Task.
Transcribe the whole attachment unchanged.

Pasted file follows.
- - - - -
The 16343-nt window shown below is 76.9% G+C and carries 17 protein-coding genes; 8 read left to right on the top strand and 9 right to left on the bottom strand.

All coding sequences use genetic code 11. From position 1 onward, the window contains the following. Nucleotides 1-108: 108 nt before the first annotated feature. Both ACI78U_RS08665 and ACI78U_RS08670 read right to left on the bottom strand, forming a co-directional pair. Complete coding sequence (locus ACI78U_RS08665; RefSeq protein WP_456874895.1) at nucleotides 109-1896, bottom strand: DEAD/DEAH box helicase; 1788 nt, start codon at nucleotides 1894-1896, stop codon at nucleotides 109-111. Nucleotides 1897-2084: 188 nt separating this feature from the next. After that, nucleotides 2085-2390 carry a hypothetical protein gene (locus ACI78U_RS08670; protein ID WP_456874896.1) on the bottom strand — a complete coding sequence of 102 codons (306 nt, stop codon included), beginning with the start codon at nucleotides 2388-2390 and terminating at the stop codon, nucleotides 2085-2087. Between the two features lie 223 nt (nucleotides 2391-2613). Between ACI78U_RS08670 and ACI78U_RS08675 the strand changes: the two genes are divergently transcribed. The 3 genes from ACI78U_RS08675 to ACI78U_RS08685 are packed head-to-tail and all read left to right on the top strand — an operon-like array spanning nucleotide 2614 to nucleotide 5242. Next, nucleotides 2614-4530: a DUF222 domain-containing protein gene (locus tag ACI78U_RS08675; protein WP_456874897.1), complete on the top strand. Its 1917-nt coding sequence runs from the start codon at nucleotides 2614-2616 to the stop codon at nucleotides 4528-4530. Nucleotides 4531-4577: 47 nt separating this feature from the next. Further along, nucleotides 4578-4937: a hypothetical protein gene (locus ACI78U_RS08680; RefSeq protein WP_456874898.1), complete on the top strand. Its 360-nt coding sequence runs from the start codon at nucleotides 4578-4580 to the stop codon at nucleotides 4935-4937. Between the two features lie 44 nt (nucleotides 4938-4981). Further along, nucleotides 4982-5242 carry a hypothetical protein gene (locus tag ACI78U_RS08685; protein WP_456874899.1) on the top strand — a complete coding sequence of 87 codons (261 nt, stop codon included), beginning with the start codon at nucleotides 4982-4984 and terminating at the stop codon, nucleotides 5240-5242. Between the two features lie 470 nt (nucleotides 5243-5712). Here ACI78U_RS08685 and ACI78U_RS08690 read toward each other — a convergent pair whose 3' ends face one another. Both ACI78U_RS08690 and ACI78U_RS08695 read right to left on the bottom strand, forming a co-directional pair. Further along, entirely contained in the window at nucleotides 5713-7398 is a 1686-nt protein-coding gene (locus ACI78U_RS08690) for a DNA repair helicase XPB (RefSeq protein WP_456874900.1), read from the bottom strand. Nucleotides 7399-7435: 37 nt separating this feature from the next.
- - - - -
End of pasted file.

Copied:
The 16343-nt window shown below is 76.9% G+C and carries 17 protein-coding genes; 8 read left to right on the top strand and 9 right to left on the bottom strand.

All coding sequences use genetic code 11. From position 1 onward, the window contains the following. Nucleotides 1-108: 108 nt before the first annotated feature. Both ACI78U_RS08665 and ACI78U_RS08670 read right to left on the bottom strand, forming a co-directional pair. Complete coding sequence (locus ACI78U_RS08665; RefSeq protein WP_456874895.1) at nucleotides 109-1896, bottom strand: DEAD/DEAH box helicase; 1788 nt, start codon at nucleotides 1894-1896, stop codon at nucleotides 109-111. Nucleotides 1897-2084: 188 nt separating this feature from the next. After that, nucleotides 2085-2390 carry a hypothetical protein gene (locus ACI78U_RS08670; protein ID WP_456874896.1) on the bottom strand — a complete coding sequence of 102 codons (306 nt, stop codon included), beginning with the start codon at nucleotides 2388-2390 and terminating at the stop codon, nucleotides 2085-2087. Between the two features lie 223 nt (nucleotides 2391-2613). Between ACI78U_RS08670 and ACI78U_RS08675 the strand changes: the two genes are divergently transcribed. The 3 genes from ACI78U_RS08675 to ACI78U_RS08685 are packed head-to-tail and all read left to right on the top strand — an operon-like array spanning nucleotide 2614 to nucleotide 5242. Next, nucleotides 2614-4530: a DUF222 domain-containing protein gene (locus tag ACI78U_RS08675; protein WP_456874897.1), complete on the top strand. Its 1917-nt coding sequence runs from the start codon at nucleotides 2614-2616 to the stop codon at nucleotides 4528-4530. Nucleotides 4531-4577: 47 nt separating this feature from the next. Further along, nucleotides 4578-4937: a hypothetical protein gene (locus ACI78U_RS08680; RefSeq protein WP_456874898.1), complete on the top strand. Its 360-nt coding sequence runs from the start codon at nucleotides 4578-4580 to the stop codon at nucleotides 4935-4937. Between the two features lie 44 nt (nucleotides 4938-4981). Further along, nucleotides 4982-5242 carry a hypothetical protein gene (locus tag ACI78U_RS08685; protein WP_456874899.1) on the top strand — a complete coding sequence of 87 codons (261 nt, stop codon included), beginning with the start codon at nucleotides 4982-4984 and terminating at the stop codon, nucleotides 5240-5242. Between the two features lie 470 nt (nucleotides 5243-5712). Here ACI78U_RS08685 and ACI78U_RS08690 read toward each other — a convergent pair whose 3' ends face one another. Both ACI78U_RS08690 and ACI78U_RS08695 read right to left on the bottom strand, forming a co-directional pair. Further along, entirely contained in the window at nucleotides 5713-7398 is a 1686-nt protein-coding gene (locus ACI78U_RS08690) for a DNA repair helicase XPB (RefSeq protein WP_456874900.1), read from the bottom strand. Nucleotides 7399-7435: 37 nt separating this feature from the next.